In Texas, as elsewhere in the United States, guardianship is a relationship created and monitored by a court. Although you may think of a guardianship in terms of protecting a child (like “Little Orphan Annie”), in Texas, the person who requires guardianship is almost always an incapacitated adult. Suppose you have a loved one who has suddenly or gradually become incompetent and can no longer make healthy or wise decisions regarding health or finances. In that case, it is time to seek out the services of an experienced Houston guardianship lawyer. Hegwood Law Group has several conveniently located offices in the Houston area from which to serve your needs. Our Houston elder law attorneys have been over the terrain of guardianships numerous times and are well-schooled in establishing one for the benefit of your loved one. Our goal is always to ensure that your loved one is legally protected and that you are comfortable in your new role.
What is a Guardianship?
Guardianship takes legal rights away from the individual (the ward) who cannot exercise them reasonably and gives them to a person appointed by the court (the guardian) to take care of the ward and protect their interests. Each guardianship is established to preserve the ward’s rights as much as possible. In each case, the court limits the guardian’s decision-making power to give the ward as much independence as they can handle responsibly.
Typically, guardianships are needed when the ward is mentally incapacitated and is not legally permitted to sign a power of attorney document. Guardianships are essentially designed to protect incompetent individuals from their poor judgment. If you have watched your family member’s mental capacity deteriorate, rest assured that you are not alone. In Harris County, there are about 400,000 persons who are affected by mental illness.
Types of Guardianships in Texas
There are two basic types of guardianships in Texas:
- Guardian of the Person—an individual appointed to make personal, medical, and welfare decisions for the ward
- Guardian of the Estate—a person appointed to make financial decisions regarding the ward’s assets that will preserve and protect those assets
Suppose you become a guardian for an ailing elderly relative. In that case, you may request permission from the court to transfer a portion of your ward’s assets to allow the ward to qualify for government benefits, such as Medicaid. Whether you hold either or both guardianship positions, you will have to prove that any expenses you have paid as a guardian are directly related to your ward’s care. The courts strictly monitor such expenses.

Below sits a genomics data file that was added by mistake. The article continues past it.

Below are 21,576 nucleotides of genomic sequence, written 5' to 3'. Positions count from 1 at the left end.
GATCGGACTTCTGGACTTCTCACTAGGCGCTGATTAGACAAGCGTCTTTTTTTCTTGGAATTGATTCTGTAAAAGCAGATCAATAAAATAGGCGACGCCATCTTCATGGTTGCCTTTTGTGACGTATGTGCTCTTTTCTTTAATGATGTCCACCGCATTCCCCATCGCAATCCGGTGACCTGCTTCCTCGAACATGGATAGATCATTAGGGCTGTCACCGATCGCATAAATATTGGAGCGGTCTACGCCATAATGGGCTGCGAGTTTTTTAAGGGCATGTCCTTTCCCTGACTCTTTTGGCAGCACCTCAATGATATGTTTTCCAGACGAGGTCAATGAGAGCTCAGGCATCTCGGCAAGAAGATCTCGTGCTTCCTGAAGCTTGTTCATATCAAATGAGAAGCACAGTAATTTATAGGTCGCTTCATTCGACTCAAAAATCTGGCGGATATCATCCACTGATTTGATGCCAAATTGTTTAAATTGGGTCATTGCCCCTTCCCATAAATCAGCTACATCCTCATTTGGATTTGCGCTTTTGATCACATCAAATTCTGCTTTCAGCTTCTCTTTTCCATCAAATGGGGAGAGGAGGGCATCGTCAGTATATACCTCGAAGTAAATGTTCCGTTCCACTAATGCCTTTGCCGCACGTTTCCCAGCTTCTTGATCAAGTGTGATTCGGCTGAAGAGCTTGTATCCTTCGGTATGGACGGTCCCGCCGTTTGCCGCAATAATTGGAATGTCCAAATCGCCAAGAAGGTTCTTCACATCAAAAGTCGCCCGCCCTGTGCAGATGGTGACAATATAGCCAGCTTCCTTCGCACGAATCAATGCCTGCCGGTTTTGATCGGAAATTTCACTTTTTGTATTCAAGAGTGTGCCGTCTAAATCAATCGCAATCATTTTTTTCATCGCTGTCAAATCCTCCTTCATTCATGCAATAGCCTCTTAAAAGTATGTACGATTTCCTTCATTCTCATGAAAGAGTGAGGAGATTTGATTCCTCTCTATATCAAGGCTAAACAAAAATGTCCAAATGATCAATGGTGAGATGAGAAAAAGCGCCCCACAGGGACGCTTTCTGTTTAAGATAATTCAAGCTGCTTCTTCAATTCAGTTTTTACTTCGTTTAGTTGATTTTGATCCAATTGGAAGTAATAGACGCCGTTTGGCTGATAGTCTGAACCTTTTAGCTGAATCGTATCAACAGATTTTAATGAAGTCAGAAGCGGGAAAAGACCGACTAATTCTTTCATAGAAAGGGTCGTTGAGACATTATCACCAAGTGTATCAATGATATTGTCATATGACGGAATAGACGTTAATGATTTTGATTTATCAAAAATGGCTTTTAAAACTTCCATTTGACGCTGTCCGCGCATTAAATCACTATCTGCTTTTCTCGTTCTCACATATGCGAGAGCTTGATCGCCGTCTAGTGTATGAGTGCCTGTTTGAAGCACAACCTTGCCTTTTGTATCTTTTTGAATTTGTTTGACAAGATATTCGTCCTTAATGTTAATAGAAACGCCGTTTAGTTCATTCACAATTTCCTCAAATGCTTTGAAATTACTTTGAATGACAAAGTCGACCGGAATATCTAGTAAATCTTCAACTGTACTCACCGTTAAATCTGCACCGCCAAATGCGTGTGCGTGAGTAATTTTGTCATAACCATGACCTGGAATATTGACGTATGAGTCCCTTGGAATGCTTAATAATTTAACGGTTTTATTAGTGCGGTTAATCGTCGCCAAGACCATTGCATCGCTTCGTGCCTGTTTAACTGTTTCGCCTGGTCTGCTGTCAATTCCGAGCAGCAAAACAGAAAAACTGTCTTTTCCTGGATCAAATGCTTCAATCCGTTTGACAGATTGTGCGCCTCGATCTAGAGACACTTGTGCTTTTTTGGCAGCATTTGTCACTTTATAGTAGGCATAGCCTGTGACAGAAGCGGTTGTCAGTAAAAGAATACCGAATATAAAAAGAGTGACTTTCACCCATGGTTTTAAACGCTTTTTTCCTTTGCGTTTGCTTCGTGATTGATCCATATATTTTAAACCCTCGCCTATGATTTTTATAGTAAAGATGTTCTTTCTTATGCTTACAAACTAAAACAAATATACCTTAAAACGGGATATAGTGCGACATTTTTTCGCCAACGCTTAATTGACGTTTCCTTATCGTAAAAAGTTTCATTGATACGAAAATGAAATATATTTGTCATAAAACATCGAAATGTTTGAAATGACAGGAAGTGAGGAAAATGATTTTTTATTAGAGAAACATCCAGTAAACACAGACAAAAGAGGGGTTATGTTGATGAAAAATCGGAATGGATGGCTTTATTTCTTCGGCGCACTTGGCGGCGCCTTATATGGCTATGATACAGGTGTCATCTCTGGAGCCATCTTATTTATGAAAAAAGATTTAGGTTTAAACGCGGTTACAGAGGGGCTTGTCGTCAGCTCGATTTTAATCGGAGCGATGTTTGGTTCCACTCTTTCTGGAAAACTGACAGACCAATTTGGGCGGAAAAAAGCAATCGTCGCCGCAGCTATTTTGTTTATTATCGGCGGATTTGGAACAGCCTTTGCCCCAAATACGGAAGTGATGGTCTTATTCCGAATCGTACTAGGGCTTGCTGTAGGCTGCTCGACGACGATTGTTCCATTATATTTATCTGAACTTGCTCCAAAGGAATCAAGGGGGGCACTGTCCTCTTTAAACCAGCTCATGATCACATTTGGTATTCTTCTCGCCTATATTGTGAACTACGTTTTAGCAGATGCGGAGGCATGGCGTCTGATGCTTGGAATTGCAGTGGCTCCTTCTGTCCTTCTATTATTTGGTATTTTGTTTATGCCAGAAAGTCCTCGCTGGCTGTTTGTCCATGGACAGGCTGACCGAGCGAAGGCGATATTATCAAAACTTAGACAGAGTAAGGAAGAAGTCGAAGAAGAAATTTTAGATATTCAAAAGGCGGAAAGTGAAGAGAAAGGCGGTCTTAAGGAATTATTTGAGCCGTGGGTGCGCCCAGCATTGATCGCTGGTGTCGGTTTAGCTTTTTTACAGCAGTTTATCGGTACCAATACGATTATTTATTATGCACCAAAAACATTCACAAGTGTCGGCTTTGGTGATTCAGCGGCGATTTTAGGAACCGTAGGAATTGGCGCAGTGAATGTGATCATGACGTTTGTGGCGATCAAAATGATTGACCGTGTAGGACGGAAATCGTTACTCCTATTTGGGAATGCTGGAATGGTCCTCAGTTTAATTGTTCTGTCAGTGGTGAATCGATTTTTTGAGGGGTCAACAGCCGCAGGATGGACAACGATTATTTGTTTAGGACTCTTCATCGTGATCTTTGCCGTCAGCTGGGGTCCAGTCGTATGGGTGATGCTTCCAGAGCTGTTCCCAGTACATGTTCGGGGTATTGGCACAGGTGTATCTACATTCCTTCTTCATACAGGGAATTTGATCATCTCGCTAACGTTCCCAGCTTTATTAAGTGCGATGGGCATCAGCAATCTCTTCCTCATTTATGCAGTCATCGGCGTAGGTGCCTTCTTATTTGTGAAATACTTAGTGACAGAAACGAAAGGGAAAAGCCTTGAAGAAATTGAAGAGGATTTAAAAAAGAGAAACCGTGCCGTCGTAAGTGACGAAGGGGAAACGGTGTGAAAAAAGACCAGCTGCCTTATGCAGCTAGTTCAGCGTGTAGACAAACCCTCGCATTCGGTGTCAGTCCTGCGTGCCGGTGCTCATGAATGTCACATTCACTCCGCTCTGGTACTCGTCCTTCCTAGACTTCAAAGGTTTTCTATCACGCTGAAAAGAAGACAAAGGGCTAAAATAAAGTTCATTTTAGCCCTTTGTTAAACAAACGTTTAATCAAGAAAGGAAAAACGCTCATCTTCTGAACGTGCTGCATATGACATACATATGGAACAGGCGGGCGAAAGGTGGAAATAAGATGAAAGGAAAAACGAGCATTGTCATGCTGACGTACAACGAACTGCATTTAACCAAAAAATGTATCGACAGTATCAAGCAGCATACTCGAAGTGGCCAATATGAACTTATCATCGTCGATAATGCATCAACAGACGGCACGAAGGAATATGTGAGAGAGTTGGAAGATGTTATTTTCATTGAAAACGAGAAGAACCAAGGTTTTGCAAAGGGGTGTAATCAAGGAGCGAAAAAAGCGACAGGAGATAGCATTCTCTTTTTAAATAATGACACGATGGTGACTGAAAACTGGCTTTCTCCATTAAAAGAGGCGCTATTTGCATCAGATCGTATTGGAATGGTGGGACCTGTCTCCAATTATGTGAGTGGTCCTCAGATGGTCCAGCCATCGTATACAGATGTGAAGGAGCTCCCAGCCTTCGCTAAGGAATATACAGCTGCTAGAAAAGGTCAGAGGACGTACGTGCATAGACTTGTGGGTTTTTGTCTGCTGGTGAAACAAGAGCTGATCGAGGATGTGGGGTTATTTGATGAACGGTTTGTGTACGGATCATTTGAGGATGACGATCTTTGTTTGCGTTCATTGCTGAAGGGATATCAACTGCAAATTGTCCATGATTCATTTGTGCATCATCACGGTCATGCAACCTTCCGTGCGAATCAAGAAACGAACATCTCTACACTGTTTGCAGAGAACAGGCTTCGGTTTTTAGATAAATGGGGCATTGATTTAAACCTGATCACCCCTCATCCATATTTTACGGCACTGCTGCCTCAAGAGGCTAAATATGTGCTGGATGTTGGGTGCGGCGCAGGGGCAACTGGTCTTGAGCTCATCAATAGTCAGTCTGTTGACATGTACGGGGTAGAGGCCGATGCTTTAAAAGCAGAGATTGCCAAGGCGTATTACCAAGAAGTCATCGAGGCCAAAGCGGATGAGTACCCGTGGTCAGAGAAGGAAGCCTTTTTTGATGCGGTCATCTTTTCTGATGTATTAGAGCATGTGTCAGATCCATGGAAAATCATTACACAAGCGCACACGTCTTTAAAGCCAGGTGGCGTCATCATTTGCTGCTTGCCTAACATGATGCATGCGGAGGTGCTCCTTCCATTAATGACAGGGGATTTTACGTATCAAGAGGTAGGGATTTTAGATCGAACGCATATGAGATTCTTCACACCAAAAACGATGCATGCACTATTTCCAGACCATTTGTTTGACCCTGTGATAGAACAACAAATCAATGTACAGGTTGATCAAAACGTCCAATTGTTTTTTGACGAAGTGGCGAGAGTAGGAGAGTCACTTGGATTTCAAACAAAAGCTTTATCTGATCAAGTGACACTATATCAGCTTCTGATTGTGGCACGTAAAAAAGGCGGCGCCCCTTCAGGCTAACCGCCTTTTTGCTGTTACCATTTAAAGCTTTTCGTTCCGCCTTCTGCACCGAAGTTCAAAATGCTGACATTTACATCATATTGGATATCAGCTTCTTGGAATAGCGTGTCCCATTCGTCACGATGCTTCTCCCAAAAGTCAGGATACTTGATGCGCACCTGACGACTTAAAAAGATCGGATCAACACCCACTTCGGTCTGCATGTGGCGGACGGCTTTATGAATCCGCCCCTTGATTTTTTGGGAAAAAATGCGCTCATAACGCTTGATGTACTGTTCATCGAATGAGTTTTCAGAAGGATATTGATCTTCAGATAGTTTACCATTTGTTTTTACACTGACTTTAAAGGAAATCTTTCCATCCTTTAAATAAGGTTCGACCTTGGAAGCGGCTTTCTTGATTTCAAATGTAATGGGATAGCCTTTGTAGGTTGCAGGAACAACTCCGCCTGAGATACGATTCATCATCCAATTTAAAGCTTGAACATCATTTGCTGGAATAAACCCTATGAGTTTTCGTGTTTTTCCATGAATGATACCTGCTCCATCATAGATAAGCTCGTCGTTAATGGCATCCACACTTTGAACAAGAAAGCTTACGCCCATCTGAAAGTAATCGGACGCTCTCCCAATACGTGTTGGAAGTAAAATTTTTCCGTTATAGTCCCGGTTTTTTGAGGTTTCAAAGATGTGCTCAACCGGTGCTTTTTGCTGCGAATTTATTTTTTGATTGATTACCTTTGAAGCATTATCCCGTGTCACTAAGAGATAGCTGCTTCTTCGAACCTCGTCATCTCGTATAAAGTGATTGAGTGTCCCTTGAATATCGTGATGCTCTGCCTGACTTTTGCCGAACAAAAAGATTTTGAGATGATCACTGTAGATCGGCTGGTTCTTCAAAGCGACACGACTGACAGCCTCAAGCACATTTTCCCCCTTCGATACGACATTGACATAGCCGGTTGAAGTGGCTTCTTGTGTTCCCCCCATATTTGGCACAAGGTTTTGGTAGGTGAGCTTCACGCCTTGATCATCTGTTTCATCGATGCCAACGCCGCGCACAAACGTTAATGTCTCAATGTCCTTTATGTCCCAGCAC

Ask Your Houston Guardianship Lawyer What the Court Considers Before Granting Guardianship
The granting of guardianship is a serious matter since rights will be taken away from one person and given to another. You are even required to take an oath.
The court must be convinced of:
- The extent of the ward’s incapacity
- The genuine need for guardianship proceedings
- The most appropriate person to be appointed guardian, taking into account “the best interest of the ward”
At Hegwood Law Group, we will guide you through the guardianship proceedings. We will ensure that you have the necessary detailed letter or certificate from a licensed physician to persuade the court of the need for guardianship. If you have decided that the guardian should be a compensated professional rather than a family member, we will see that the chosen person has the required certification.
How Are the Rights of Wards Protected?
The law recognizes that a person may be more competent than they are given credit for and has made provisions for protecting wards from having their rights needlessly or maliciously taken away. With this in mind, the law allows wards and proposed wards to hire attorneys as long as the court deems those wards to have the intellectual capacity to sign a contract. The court also authorizes the removal of any guardian (family member or not) who abuses, exploits, or neglects an elderly ward who is disabled under Tex. Est. Code § 1 1203.051. Removed guardians, however, can file for reinstatement within 30 days of their dismissal under Tex. Est. Code § 1203.056.
The Judicial Branch Certification Commission
The Judicial Branch Certification Commission assumed the roles and tasks of the Guardianship Certification Board as of September 1, 2014. Texas Legislature created The Judicial Branch Certification Commission, a branch of the Texas Supreme Court. This board has developed certification requirements for “private professional guardians” and sees that they are met. Any guardian in Texas who receives monetary compensation for serving as a guardian must be certified by the state. Such guardians must pass a written examination and meet specific educational and work experience requirements before being approved. Family members, friends, attorneys, and financial institutions playing the role of guardians do not have to meet the board’s requirements.
Houston Guardianship Resources
- Tex. Est. Code – Guardianship and Related Procedures
- Guardianship Registration Form—the application to be registered as a guardian. This can be submitted through the following avenues: by mail—P.O. Box 12066, Austin, TX 78711, or 205 W. 14th St., Ste. 600, Austin, TX 78701; by fax at (512) 463-1117; or by email
- Your Duties as Guardian of the Person
Discuss Your Options With a Houston Guardianship Attorney
The Houston guardianship attorneys at Hegwood Law Group are well aware of the legal and emotional complexities surrounding the establishment of guardianships in Texas. If you need assistance regarding guardianship matters, get in touch with one of our Houston offices.